Luke: We knew what we really didn’t want to do. We weren’t interested in any performance thing or us being the focus point. And we didn’t want anything too bold. We wanted something subtle. Something we could live with.
Alastair: The fact that it was a dialogue was really nice. A lot of the work I make is bound up with domestic/industrial materials so it was really interesting to make work for a household. I have sold work to collectors and collections but you never see what happens to the work as everything’s done via a 3rd party. You can’t visualise where the work ends up, and you don’t work with the collector, so normally the situation is very different.
Luke: You brought down your portfolio, and we spotted some bits out of that. The premise originally of the project was to use more stuff that was in our home. The fact is we’d just moved and had nothing. We had some remnants of stuff that meant nothing to us that had been left by the previous tenants. Obviously you’d also done extensive research including on the football guy….
Alastair: Derek Hales…. He was the most famous export of Lower Halstow. I bought a programme for his testimonial match on ebay. My initial thoughts around that were to engineer some kind of situation where all of us met with him.
Luke: That could have been good if either of us were half bothered about football but we had no interest at all. We don’t have a sports link. The power adapter for the iMac was more of a link for us.
Alicja: I was attracted by making work for a specific family because as an artist you mostly make work for an imagined audience. You almost project an idea of who will look at the work, yet you don’t really get to meet the audience, you don’t get much feedback, and you don’t get to shape the work in response to it. I’ve been trying to escape this idea of a universal art and its public by creating works or projects that have very specific audiences in mind. Normally commissions like these are for an art gallery or institution. Even if they happen outside of that context they are not really for the people you make the artwork with. This project is different and I like its generosity. It’s exciting but also scary.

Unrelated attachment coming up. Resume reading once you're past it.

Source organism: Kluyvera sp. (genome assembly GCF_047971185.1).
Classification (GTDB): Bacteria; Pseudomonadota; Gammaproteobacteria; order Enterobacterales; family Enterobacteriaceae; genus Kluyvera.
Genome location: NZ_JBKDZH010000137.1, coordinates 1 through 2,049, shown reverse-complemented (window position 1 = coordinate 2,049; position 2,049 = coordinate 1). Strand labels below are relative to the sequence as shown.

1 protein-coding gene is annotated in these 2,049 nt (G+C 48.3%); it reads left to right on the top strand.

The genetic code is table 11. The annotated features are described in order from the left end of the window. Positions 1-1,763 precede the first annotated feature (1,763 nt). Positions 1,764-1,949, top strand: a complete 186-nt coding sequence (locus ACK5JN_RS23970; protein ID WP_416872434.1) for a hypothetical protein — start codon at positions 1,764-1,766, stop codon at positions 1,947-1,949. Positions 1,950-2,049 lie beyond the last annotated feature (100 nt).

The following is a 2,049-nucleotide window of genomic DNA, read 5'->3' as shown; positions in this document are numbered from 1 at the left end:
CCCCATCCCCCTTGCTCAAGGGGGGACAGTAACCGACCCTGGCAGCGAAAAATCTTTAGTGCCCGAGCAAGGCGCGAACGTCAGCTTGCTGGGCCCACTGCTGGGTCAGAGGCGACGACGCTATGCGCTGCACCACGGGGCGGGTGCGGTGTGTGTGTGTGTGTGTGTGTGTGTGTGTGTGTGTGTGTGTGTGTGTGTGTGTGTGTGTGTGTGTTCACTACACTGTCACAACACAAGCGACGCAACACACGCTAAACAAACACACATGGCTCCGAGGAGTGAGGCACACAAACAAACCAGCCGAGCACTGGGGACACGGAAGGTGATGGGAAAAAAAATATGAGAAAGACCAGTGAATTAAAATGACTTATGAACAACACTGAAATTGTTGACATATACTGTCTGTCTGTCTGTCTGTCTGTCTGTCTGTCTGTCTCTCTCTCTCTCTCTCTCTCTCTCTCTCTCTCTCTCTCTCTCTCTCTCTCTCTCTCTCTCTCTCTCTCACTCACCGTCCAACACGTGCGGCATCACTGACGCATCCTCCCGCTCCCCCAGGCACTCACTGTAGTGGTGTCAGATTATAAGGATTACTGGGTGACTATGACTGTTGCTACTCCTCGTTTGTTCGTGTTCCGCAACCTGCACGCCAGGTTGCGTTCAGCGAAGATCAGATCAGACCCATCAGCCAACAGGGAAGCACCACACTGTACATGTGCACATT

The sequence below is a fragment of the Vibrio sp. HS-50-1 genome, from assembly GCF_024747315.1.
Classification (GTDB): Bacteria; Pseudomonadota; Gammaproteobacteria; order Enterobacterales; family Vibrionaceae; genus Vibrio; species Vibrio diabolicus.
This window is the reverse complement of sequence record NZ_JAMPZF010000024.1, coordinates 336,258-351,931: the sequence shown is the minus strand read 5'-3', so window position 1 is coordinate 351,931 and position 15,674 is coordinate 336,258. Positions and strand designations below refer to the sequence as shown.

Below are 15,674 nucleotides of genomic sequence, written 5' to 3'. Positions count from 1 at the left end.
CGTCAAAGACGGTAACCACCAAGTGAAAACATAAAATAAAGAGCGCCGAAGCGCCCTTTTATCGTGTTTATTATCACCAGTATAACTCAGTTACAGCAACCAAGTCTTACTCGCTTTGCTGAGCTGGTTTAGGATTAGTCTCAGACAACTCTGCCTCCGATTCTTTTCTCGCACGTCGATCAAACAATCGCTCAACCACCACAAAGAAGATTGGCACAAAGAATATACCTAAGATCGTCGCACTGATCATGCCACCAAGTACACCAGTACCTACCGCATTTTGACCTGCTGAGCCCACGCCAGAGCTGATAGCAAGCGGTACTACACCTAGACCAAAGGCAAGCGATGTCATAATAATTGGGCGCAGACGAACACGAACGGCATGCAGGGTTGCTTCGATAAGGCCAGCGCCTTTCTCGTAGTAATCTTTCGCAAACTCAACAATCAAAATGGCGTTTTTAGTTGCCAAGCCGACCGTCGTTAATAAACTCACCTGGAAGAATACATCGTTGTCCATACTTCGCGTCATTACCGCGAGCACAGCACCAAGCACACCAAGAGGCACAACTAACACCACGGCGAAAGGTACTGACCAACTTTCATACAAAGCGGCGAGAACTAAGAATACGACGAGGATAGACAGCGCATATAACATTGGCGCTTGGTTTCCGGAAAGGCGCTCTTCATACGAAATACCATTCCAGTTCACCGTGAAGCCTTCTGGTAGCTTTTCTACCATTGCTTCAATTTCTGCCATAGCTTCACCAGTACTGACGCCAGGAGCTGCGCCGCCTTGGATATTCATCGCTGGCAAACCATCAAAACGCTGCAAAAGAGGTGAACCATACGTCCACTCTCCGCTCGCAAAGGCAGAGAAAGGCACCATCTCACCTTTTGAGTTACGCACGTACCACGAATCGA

Chris: It was scary for us too. I would never have thought that anyone would ever want to entertain to do something like this for us. We chose you but you could have walked in and gone “I can’t work with this family”. But things just seemed to gell. Before you knew it we were sitting here talking about art, life and this that and the other. It was like talking to someone we’d known for a long time. It felt really comfortable. But if we’d seen you in an art gallery we wouldn’t have approached you. We would have assumed that you wouldn’t want to talk to people like us. At the end of the day though you’re a person like everyone else. We’re all the same. It’s just that somewhere along the line someone’s given us labels. And if you get beyond labels you find friends, as we’ve found here.
Alicja: I come from a family of non artists (people that are not professionally doing art) and I think most of artists do. It’s not such a long time ago that I didn’t have much experience of art. So as an artist you’re not that different. You develop a different way of thinking and doing, a language of a sorts, but that doesn’t make you an alien. But there are these stereotypes and they happen in every profession. Actually I don’t think the barrier was that strong in our case, it was more the not knowing….
Congratulations to Alastair Levy, Alicja Rogalska and Rosalie Schweiker for being selected by our participating households. Alastair will be working in Lower Halstow, Alicja in Minster-on-Sea and Rosalie in Faversham.
We know what we like and we like what we know has been reviewed by Nicole Mollet in Artists Newletter.
The review can be read here.
We know what we like and we like what we know is an experimental public art project, funded by Ideas Test, involving contemporary artists working with residents in Swale, Kent, to produce bespoke artworks for people’s homes. We are looking to commission 3 artists for the project. Each artist will be paired with a different household and over the course of a month (starting in January 2013) will create a new piece of art for residents’ homes.
Participation in the arts in Swale is low and this project is about putting artists in direct contact with potential audiences (likely to have little or no experience of contemporary art) to encourage an exchange of views resulting in the creation of new work. Reversing the usual dynamics of production and reception We know what we like and we like what we knowis about starting with resident’s interests and ideas on art and seeing how these might align with those of the contemporary artist’s. Perhaps households will want exactly what the selected artist wants to make, but equally there might be disagreement, in which case a process of negotiation and exchange will be necessary. Processes and outcomes will very much depend on the individuals involved and the project is as much about the journey as about the final works that are made.
Finished work will be installed in situ in each of the houses and kept by the householders, (if they so choose). The work and process will be documented and feature in a publication about the project. There may also be additional exhibition opportunities arising from the project in the future.
Articles published in The Faversham Times, Sittingbourne Messenger and Sheerness Times Guardian on the 16th October 2013.